Comcast published its fourth quarter 2022 earnings on Thursday, reporting that the company had managed to exceed analyst projections for the year despite losing broadband and video subscribers and widening losses from its Peacock streaming service.
Peacock — the streaming platform for Comcast-owned NBCUniversal — reported a loss of $978 million during the company’s fourth financial quarter, a sizable jump from the $559 million loss reported in the same quarter last year. Comcast expects Peacock’s total losses to peak at around $3 billion. “We believe 2023 will be peak losses for Peacock and, from there, steadily improve,” said Comcast president Michael Cavanagh during a company earnings call (via CNBC).
Peacock’s annual revenue has almost tripled to $2.1 billion
Comcast also announced that Peacock’s annual revenue had almost tripled to $2.1 billion and that the service had gained 5 million additional paid subscribers during its fourth quarter, surpassing 20 million total subscribers. “It’s very clear we picked the right business model,” said NBCUniversal CEO Jeff Shell. “We made that investment… and made clear from the start we’re going to make a return on that investment. I think we feel better about that now.”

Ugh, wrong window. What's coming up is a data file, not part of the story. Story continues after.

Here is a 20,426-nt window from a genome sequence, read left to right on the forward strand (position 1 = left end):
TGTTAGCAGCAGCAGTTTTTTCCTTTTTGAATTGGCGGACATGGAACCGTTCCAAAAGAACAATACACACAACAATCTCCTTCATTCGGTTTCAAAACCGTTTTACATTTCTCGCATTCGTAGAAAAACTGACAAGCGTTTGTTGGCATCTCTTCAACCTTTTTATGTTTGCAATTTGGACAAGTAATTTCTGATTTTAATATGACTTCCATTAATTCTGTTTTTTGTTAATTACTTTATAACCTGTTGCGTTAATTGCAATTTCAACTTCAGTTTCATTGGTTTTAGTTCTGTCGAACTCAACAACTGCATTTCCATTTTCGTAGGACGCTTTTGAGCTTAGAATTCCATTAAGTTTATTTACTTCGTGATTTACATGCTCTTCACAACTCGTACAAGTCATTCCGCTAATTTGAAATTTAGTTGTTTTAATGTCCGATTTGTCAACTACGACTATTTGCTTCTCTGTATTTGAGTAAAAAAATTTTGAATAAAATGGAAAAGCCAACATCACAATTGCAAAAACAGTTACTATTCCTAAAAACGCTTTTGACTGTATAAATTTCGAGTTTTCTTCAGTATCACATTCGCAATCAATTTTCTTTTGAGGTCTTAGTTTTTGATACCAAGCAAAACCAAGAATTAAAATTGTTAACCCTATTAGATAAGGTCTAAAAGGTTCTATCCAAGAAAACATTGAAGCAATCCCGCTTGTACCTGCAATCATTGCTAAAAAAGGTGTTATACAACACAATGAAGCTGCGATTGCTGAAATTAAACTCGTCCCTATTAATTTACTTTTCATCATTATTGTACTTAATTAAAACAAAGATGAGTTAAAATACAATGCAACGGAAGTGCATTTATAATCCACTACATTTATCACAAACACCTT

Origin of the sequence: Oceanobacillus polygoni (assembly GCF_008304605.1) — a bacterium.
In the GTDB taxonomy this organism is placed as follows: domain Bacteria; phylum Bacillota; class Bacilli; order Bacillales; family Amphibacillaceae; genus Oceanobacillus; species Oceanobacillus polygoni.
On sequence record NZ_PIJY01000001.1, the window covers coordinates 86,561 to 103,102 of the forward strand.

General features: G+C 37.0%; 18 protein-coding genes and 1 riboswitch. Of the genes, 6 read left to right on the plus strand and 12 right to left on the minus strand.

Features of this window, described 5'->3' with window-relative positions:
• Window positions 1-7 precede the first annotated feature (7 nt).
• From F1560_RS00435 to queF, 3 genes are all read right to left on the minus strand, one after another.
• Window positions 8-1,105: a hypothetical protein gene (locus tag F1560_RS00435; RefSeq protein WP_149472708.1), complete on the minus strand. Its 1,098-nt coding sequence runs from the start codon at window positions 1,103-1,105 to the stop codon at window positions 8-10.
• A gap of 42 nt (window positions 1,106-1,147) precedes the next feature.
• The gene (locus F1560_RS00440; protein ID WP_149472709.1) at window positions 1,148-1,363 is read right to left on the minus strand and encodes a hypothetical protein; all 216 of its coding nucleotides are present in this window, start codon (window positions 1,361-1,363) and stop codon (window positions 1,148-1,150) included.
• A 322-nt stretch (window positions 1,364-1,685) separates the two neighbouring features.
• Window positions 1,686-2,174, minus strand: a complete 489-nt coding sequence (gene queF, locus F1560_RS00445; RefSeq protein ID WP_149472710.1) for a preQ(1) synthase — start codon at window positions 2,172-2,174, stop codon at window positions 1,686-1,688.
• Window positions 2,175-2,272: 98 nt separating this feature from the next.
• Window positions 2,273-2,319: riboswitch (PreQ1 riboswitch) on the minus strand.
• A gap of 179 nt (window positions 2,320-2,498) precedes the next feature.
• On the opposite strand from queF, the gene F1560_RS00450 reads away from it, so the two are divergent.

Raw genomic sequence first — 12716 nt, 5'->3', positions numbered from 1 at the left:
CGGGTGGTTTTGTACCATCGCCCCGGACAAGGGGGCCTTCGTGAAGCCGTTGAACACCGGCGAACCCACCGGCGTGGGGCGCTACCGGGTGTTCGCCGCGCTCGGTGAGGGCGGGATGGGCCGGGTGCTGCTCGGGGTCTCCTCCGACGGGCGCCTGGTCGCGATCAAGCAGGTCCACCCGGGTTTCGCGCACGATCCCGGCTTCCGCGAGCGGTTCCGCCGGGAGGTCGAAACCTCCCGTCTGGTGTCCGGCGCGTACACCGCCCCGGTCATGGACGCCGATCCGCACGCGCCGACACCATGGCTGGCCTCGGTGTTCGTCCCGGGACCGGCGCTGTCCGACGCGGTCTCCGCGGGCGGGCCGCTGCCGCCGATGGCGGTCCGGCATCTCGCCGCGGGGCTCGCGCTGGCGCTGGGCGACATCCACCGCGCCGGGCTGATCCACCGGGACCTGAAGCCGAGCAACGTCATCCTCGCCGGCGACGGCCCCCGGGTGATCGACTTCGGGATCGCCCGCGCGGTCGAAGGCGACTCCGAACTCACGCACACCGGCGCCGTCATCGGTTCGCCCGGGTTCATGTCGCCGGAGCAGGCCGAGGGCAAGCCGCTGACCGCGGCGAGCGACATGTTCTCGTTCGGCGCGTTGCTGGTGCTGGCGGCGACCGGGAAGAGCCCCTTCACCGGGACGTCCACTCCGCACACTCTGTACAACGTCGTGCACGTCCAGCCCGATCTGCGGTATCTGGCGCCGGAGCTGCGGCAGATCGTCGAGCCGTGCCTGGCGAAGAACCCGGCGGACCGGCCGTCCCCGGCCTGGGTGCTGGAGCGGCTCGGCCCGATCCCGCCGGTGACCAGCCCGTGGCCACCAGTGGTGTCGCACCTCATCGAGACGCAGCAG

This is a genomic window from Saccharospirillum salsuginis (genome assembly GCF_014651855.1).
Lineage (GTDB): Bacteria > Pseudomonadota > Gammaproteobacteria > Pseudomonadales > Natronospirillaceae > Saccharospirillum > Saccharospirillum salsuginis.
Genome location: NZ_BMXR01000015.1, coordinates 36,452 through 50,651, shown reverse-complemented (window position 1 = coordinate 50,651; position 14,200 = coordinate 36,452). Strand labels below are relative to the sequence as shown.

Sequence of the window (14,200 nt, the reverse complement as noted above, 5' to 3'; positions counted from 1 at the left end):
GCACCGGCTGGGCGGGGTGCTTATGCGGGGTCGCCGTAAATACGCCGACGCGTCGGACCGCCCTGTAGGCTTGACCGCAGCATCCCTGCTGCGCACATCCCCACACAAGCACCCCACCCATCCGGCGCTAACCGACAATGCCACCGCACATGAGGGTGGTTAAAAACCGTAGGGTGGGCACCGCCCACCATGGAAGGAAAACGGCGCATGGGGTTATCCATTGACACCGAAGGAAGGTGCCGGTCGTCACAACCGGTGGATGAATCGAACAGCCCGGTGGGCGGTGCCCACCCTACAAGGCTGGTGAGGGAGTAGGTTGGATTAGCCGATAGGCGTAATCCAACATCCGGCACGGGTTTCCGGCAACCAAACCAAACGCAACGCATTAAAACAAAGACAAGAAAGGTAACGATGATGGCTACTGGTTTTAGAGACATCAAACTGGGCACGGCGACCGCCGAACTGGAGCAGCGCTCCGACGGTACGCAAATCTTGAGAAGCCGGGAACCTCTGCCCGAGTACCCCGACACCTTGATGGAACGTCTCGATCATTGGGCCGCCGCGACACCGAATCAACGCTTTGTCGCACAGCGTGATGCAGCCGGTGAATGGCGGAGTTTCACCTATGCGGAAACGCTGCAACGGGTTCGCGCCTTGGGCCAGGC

Overall, Comcast reported $8 billion in earnings over its fourth quarter, a decline of almost 5 percent compared with the same period last year. Total revenue for the year came in at $30.55 billion, a smidge higher than the $30.32 billion figure previously estimated by analysts.
The company said it lost 26,000 broadband customers in Q4 because of damage caused by Hurricane Ian after hitting Florida and South Carolina in September but estimates that it would have added 4,000 new customers when excluding the impact of the storm. Comcast also reported a loss of 440,000 video customers during the same quarter.
Comcast’s Xfinity Mobile now has over 5.3 million wireless customers
Alongside the earnings report, Comcast unveiled plans to bring several of its streaming and cable services under a single UI system later this year. “In 2023, we will launch one global user interface for Sky Glass, X1, Flex, Xumo, and our US and international partners,” said Comcast chairman and CEO Brian Roberts.
Many of Comcast’s media services already run off its global technology platform but will also presumably support the same apps and share a similar (if not identical) visual style after migrating to the unified UI. “Every entertainment customer around the world will get the same Emmy Award-winning voice-controlled experience,” said Roberts.
Disclosure: Comcast is an investor in Vox Media, The Verge’s parent company.